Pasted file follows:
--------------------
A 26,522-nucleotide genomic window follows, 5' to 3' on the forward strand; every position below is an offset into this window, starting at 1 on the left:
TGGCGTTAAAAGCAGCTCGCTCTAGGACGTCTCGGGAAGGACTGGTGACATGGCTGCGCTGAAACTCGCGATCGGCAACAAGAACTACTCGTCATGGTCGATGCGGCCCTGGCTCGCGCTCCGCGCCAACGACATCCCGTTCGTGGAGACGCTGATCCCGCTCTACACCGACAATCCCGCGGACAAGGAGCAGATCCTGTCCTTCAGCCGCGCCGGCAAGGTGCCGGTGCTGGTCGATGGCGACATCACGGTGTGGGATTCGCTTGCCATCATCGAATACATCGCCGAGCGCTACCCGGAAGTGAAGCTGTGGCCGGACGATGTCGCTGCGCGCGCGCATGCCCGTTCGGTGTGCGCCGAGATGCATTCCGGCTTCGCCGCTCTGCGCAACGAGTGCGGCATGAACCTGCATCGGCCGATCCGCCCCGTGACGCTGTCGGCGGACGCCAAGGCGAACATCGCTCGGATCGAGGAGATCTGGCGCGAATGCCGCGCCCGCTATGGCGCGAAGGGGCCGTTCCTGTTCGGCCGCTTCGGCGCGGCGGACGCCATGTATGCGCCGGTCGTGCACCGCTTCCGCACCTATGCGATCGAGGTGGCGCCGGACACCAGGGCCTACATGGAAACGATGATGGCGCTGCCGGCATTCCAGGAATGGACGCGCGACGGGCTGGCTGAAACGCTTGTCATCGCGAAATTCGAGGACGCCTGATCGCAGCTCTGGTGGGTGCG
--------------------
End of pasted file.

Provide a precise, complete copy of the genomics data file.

A 26,522-nucleotide genomic window follows, 5' to 3' on the forward strand; every position below is an offset into this window, starting at 1 on the left:
TGGCGTTAAAAGCAGCTCGCTCTAGGACGTCTCGGGAAGGACTGGTGACATGGCTGCGCTGAAACTCGCGATCGGCAACAAGAACTACTCGTCATGGTCGATGCGGCCCTGGCTCGCGCTCCGCGCCAACGACATCCCGTTCGTGGAGACGCTGATCCCGCTCTACACCGACAATCCCGCGGACAAGGAGCAGATCCTGTCCTTCAGCCGCGCCGGCAAGGTGCCGGTGCTGGTCGATGGCGACATCACGGTGTGGGATTCGCTTGCCATCATCGAATACATCGCCGAGCGCTACCCGGAAGTGAAGCTGTGGCCGGACGATGTCGCTGCGCGCGCGCATGCCCGTTCGGTGTGCGCCGAGATGCATTCCGGCTTCGCCGCTCTGCGCAACGAGTGCGGCATGAACCTGCATCGGCCGATCCGCCCCGTGACGCTGTCGGCGGACGCCAAGGCGAACATCGCTCGGATCGAGGAGATCTGGCGCGAATGCCGCGCCCGCTATGGCGCGAAGGGGCCGTTCCTGTTCGGCCGCTTCGGCGCGGCGGACGCCATGTATGCGCCGGTCGTGCACCGCTTCCGCACCTATGCGATCGAGGTGGCGCCGGACACCAGGGCCTACATGGAAACGATGATGGCGCTGCCGGCATTCCAGGAATGGACGCGCGACGGGCTGGCTGAAACGCTTGTCATCGCGAAATTCGAGGACGCCTGATCGCAGCTCTGGTGGGTGCG